Education and Appointments

  • Postdoctoral Research Associate, Arizona State University, 2016-2018
  • Ph.D. Environmental Social Science, Arizona State University, 2016
  • M.S. Ecology and Environmental Science, University of Maine, 2013
  • B.S. Environmental Science, Unity College, 2011


Human Dimensions of Natural Resources Fellow Abigail Sullivan is an environmental social scientist studying environmental governance, with a focus on challenging human-environment issues such as invasive species and drought. Prior to joining the Institute, Sullivan was a postdoctoral research associate at Arizona State University’s Decision Center for a Desert City where she focused on freshwater governance in the Colorado River basin. She received a Ph.D. in environmental social science from Arizona State University, a master’s degree in ecology and environmental science from the University of Maine, and a bachelor’s degree in environmental science from Unity College.


Abigail Sullivan’s research mission is to understand how collective action can be most effective in confronting environmental challenges. Carrying forward the legacy of the late Nobel laureate and IU distinguished professor Elinor Ostrom (Sullivan’s doctoral advisor was an Ostrom advisee), Sullivan studies different aspects of governance – laws, policies, and social norms – to uncover how people and groups with varying perspectives and priorities can come together to achieve meaningful progress in addressing climate change.

Sullivan is investigating two primary areas of concern in Indiana: invasive species and water management. She brings expertise in both areas from previous work in Nepal with the invasive vine Mikania micrantha, also known as mile-a-minute weed, and in the Colorado River basin with drought policy development. Mikania, which deprives other plants of sunlight and can cover a tree in as little as a week, has recently been found in three separate locations in Indiana. Because the vine reproduces from cuttings as well as seeds, it spreads easily and is difficult to eliminate. Local water policy issues of interest for Sullivan include flood adaptation in the Lower Wabash Valley, which she is studying in collaboration with Environmental Resilience Institute fellows Matthew Houser, Ranjan Muthukrishnan, and Luis Inaraja Vera.

To better understand how communities can effectively manage invasive species, Sullivan is working with Indiana Cooperative Invasive Species Management Areas (CISMAs) to assess how the governance structures adopted by these organizations affect their experiences and outcomes. Cooperative weed management areas, a variation of CISMAs, have long been in place in the American West, but CISMAs have only recently begun forming in Indiana. Sullivan will examine the results of these efforts in terms of both ecological impact (such as limiting the spread of invasive species and preserving biodiversity) and social goals such as building partnerships and educating young people. Through this research, she hopes to identify best practices for goal setting and achievement in CISMAs, not only with respect to limiting invasive species but also designating which native Indiana species are most important to conserve.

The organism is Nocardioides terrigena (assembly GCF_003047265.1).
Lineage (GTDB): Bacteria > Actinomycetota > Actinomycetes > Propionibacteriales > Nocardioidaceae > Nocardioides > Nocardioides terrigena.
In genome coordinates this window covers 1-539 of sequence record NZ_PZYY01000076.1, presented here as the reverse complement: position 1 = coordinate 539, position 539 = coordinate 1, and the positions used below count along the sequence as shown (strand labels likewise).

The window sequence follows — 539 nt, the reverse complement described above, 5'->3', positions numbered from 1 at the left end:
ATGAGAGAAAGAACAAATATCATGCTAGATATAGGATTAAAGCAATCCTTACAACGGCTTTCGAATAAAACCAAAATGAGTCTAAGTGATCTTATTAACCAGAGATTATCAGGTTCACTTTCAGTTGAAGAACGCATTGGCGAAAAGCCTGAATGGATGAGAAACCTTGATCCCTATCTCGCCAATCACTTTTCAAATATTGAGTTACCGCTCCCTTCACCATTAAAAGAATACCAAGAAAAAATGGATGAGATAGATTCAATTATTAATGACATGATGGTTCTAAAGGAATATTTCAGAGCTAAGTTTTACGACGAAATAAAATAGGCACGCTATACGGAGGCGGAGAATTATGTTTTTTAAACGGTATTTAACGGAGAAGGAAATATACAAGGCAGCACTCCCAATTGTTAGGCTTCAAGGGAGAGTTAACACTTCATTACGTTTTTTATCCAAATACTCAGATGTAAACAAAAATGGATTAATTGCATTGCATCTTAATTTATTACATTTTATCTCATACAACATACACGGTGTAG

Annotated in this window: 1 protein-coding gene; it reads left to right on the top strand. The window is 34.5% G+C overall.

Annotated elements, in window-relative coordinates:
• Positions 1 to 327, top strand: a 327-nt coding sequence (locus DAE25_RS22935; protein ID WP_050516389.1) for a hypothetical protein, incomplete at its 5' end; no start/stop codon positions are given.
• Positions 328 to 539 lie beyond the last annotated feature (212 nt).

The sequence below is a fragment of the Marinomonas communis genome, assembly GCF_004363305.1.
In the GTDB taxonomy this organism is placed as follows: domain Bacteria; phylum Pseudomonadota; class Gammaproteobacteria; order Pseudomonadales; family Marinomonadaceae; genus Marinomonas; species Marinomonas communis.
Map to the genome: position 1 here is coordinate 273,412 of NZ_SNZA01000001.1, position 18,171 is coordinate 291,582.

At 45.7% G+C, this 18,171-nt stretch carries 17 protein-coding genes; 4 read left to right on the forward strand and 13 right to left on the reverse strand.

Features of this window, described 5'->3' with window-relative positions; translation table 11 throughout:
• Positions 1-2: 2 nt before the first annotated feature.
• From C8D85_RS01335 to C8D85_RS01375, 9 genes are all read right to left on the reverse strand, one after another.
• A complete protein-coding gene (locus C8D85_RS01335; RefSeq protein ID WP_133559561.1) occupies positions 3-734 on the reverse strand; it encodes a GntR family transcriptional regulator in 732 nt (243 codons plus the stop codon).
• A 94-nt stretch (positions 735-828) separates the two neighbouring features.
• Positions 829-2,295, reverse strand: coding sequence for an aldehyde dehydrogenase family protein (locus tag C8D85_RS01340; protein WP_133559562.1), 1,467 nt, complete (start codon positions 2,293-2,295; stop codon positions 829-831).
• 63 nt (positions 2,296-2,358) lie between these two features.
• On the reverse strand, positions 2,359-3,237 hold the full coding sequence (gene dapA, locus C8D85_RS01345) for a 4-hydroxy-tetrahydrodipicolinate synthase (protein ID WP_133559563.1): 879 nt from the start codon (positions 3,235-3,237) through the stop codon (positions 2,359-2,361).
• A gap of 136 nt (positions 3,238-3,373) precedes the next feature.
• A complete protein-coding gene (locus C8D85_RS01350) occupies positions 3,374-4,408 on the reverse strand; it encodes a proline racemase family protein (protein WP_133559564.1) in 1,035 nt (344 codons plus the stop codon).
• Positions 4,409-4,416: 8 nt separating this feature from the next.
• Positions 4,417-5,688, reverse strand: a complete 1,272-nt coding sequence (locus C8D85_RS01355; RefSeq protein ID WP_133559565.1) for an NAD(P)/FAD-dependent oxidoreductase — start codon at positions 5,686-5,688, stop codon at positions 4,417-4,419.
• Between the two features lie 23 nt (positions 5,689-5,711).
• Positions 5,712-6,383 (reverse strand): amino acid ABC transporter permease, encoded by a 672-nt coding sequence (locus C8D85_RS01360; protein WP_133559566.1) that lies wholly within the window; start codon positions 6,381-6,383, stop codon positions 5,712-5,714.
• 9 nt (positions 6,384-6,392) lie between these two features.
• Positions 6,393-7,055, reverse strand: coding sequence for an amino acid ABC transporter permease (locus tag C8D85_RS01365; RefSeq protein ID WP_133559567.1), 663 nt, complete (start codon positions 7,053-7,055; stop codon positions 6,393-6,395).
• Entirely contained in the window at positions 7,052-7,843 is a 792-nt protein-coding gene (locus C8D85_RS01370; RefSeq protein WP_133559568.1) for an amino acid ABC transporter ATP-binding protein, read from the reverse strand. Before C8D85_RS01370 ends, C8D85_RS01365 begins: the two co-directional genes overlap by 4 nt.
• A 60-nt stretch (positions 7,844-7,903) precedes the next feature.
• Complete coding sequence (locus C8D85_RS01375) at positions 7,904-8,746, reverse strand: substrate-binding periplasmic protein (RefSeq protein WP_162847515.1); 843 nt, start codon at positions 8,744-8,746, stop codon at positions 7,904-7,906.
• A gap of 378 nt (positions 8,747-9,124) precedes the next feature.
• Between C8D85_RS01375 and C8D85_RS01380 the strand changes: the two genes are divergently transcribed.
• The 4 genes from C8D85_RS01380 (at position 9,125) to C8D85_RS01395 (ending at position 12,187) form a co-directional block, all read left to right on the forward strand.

The Lower Wabash Valley project will examine what incentives can help motivate voluntary adoption of agricultural practices to limit environmental damage from floods. As flooding has intensified in these areas due to climate change, nitrogen fertilizers have increasingly washed into the Wabash River, contaminating waterways and emitting greenhouse gasses. Sullivan hopes to identify policy processes that foster a sense of trust and fairness among farmers as well as other community and government actors.

Both areas of environmental management are relevant to Sullivan’s interest in helping communities take advantage of “policy windows.” These moments of opportunity for policy change appear when key representatives are ready to act and resources are available to support the initiatives. Too often, these opportunities are missed due to failure to recognize that the best chance for success is approaching and miscalculation of how quickly such windows can close. By studying prior environmental policy initiatives, Sullivan hopes to identify key signposts to help communities pinpoint where and when to concentrate their efforts to ensure the ongoing availability of critical natural resources.